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A Gun Is a Tool

A ‘Tool’ is defined as “a handheld device that aids in accomplishing a task”.

In the case of a rifle, that task is to accurately deliver a bullet to a specified point.

That aiming point may be:

1.  A game animal when hunting - To efficiently put meat on the table.

A rifle for this purpose, a sporting rifle, must be reasonably light for carrying, but sufficiently heavy to soak up recoil, say 7 to 9 pounds in weight. It must be reasonably handy. A repeater, for example, must have a barrel less than about 28 inches in length or it becomes clumsy. ‘Pondoro’ Taylor said of the .425 Westley Richards, “It is a most excellent cartridge” but he felt the makers “made the mistake of fitting absurdly long 28” barrels to their rifles”. Rifle barrels for repeaters more than 24 inches long are just impractical for use in hunting.

2.  A paper target, in order to display or hone one’s shooting skills.

A target rifle is best made heavy, for stability while aiming and to lessen movement between shots. Serious target rifles always weigh several more pounds than do ‘sporters’. For example the Anschutz Model 1903 .22 rimfire rifle weighs 10.1 pounds. Machining tolerances are tighter than ‘sporters’, too, so jams are more frequent. A jam at the target range may not be a problem, it is definitely harmful in the field.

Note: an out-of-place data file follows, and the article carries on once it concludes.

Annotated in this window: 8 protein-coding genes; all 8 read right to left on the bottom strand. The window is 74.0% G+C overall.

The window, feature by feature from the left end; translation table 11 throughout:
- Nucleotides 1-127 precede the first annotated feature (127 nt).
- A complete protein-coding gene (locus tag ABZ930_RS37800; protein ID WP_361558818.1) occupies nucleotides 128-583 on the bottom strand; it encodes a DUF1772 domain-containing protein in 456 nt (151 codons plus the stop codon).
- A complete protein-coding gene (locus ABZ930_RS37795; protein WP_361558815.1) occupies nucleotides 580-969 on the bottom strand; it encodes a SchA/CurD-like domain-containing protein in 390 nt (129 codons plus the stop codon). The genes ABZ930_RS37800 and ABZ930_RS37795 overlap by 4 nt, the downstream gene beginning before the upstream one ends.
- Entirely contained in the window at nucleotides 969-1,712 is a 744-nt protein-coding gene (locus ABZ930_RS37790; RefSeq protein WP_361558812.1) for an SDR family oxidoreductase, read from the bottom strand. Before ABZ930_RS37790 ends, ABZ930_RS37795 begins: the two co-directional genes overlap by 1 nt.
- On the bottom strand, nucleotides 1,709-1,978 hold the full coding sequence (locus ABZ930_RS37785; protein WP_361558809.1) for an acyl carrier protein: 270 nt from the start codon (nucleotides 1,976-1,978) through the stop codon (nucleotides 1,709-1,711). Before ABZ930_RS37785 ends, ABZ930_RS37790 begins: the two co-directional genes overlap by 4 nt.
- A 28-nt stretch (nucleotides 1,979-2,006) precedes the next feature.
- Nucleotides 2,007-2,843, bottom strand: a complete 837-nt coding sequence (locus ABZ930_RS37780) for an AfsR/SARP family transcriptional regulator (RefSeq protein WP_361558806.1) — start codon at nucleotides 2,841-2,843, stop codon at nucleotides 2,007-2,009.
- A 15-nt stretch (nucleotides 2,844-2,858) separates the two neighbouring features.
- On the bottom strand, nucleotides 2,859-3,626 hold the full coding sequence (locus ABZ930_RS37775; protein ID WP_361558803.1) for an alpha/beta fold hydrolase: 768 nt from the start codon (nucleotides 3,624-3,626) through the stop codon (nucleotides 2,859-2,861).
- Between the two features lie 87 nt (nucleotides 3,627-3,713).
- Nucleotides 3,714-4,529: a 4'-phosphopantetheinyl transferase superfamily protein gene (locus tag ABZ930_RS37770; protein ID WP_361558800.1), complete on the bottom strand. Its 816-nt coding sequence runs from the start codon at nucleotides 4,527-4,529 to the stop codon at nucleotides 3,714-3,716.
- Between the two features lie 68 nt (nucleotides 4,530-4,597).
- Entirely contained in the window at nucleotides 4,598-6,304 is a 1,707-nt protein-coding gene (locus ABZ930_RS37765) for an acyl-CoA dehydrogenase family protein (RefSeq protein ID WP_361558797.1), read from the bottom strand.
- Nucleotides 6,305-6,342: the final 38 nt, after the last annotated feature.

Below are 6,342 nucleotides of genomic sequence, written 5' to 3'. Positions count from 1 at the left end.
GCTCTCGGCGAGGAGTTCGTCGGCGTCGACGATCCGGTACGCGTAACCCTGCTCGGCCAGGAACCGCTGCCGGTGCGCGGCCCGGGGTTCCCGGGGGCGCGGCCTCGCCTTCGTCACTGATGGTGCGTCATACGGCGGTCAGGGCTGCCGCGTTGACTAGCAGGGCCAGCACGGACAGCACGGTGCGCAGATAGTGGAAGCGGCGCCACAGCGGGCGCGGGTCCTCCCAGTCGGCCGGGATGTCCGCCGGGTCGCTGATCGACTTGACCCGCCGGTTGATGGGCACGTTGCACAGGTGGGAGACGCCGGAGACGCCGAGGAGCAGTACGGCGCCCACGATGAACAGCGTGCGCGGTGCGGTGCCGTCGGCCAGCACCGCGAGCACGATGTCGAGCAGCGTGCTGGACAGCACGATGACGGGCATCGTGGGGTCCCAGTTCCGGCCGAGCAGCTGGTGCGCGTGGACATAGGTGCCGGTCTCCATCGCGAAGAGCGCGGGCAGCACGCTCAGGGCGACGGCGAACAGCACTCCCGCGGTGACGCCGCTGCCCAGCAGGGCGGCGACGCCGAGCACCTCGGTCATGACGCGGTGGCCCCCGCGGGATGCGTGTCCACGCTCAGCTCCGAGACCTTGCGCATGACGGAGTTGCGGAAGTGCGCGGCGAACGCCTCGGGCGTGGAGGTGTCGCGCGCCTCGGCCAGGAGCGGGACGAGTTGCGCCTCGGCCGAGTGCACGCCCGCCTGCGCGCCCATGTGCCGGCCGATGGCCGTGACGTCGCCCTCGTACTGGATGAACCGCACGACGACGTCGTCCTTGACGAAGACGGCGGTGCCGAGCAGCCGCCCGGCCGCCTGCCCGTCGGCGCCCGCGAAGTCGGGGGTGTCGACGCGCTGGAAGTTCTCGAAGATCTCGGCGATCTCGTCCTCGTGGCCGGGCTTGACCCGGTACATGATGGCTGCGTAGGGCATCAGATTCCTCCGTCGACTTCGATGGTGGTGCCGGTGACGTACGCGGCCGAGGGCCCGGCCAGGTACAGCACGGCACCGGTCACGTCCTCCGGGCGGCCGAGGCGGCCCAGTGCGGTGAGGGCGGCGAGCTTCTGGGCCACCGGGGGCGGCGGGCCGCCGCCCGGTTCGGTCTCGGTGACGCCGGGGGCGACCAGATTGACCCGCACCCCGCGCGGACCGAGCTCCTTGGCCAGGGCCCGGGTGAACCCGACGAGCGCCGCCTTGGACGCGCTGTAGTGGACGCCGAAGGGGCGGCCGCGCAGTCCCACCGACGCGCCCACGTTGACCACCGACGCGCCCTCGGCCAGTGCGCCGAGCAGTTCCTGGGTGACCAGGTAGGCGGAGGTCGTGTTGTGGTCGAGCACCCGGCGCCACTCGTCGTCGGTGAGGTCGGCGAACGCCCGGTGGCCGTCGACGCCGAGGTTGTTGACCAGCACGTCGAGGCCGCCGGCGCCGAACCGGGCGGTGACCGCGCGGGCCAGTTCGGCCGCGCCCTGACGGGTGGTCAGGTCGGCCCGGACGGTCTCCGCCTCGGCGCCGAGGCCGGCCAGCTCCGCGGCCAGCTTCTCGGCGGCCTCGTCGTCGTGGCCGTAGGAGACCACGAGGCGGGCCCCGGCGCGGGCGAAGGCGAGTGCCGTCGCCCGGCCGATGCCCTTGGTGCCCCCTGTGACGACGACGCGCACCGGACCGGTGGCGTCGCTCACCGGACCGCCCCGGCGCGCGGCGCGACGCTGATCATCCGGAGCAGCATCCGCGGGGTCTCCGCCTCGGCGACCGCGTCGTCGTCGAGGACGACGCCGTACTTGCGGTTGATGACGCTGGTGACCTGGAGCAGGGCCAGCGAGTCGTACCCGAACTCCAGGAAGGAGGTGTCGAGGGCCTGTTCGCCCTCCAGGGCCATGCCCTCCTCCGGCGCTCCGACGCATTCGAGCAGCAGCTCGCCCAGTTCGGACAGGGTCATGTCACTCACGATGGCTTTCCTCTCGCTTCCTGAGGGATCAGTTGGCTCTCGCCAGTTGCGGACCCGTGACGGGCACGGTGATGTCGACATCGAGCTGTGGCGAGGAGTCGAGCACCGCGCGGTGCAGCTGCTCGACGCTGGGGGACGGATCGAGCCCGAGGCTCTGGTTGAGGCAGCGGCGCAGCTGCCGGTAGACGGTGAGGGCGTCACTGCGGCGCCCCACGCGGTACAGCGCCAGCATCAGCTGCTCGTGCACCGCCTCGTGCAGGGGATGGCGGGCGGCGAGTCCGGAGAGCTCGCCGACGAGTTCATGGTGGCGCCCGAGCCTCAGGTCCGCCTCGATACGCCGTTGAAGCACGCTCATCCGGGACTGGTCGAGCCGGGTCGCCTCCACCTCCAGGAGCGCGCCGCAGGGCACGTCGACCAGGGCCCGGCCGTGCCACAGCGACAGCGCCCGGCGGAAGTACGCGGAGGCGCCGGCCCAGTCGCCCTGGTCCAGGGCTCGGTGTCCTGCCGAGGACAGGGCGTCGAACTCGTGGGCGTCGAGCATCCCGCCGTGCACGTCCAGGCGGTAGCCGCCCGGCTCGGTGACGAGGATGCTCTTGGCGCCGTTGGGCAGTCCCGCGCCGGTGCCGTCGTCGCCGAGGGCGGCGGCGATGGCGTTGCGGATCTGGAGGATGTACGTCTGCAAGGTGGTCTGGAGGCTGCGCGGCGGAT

3.  A combination of the two, as in varmint shooting.

Here either sporters or target rifles may be used, but serious varmint shooters lean towards target rifles.

A tool can give it’s owner a justifiable feeling of pleasure, a pride in doing a job well. Every successful hunter who has harvested a game animal humanely knows that feeling of pleasure, of a job well done. However, when pleasure becomes an end in itself, when it becomes the reason that the gun is used, the gun ceases to be a tool and becomes a toy. Hunting is not playing, it is work, and frequently hard work.

A ‘Toy’ is defined as “a belonging that gives the owner pleasure to use”. Note that there is nothing in there about ‘work’, about performing a task, but only of pleasure in the use of the gun. Whenever we go out ‘plinking’ we are mainly playing, having innocent fun without hurting anything or anybody. There may be a component of pride in accurately hitting the tin can or rock, but there is no hint of a job or task here, it’s  playing. I feel that it’s fine to use a gun as a toy as long as no harm is being done while doing this either to other people or to any animals, but to too many long range shooters, in their desire to display their shooting skills, little thought is given to the injury they are inflicting on the game animal. They should stay at the target range.

Life is full of ‘grey areas’, where no one is either absolutely right or wrong. Spring coyote hunting, where the coyotes have become desperate to feed their pups and therefore are careless and become easy targets, or long range shooting at game animals both come to mind as examples of such grey areas. Each of us must come to our own decision about what is right or wrong in the use of our guns, based on our sense of ethics. This is why I put in a section on hunter’s ethics.